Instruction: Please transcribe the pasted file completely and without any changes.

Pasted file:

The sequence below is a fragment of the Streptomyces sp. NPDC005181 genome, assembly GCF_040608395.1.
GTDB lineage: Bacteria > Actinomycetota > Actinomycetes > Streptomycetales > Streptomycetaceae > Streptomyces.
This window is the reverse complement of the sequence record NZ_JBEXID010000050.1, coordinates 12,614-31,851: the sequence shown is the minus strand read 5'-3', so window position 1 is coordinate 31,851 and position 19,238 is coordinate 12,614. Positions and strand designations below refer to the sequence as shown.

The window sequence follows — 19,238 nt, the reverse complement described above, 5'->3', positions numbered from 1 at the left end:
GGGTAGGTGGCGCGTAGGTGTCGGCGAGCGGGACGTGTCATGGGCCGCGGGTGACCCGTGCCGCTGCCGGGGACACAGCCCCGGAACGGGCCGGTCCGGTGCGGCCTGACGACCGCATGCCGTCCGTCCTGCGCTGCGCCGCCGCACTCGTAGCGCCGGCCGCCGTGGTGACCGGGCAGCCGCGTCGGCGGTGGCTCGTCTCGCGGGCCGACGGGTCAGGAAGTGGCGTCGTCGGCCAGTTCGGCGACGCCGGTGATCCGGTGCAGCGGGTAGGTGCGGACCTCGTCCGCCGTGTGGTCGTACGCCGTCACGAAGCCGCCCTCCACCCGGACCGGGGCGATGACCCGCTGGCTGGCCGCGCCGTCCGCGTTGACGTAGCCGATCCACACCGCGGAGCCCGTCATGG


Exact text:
The sequence below is a fragment of the Streptomyces sp. NPDC005181 genome, assembly GCF_040608395.1.
GTDB lineage: Bacteria > Actinomycetota > Actinomycetes > Streptomycetales > Streptomycetaceae > Streptomyces.
This window is the reverse complement of the sequence record NZ_JBEXID010000050.1, coordinates 12,614-31,851: the sequence shown is the minus strand read 5'-3', so window position 1 is coordinate 31,851 and position 19,238 is coordinate 12,614. Positions and strand designations below refer to the sequence as shown.

The window sequence follows — 19,238 nt, the reverse complement described above, 5'->3', positions numbered from 1 at the left end:
GGGTAGGTGGCGCGTAGGTGTCGGCGAGCGGGACGTGTCATGGGCCGCGGGTGACCCGTGCCGCTGCCGGGGACACAGCCCCGGAACGGGCCGGTCCGGTGCGGCCTGACGACCGCATGCCGTCCGTCCTGCGCTGCGCCGCCGCACTCGTAGCGCCGGCCGCCGTGGTGACCGGGCAGCCGCGTCGGCGGTGGCTCGTCTCGCGGGCCGACGGGTCAGGAAGTGGCGTCGTCGGCCAGTTCGGCGACGCCGGTGATCCGGTGCAGCGGGTAGGTGCGGACCTCGTCCGCCGTGTGGTCGTACGCCGTCACGAAGCCGCCCTCCACCCGGACCGGGGCGATGACCCGCTGGCTGGCCGCGCCGTCCGCGTTGACGTAGCCGATCCACACCGCGGAGCCCGTCATGG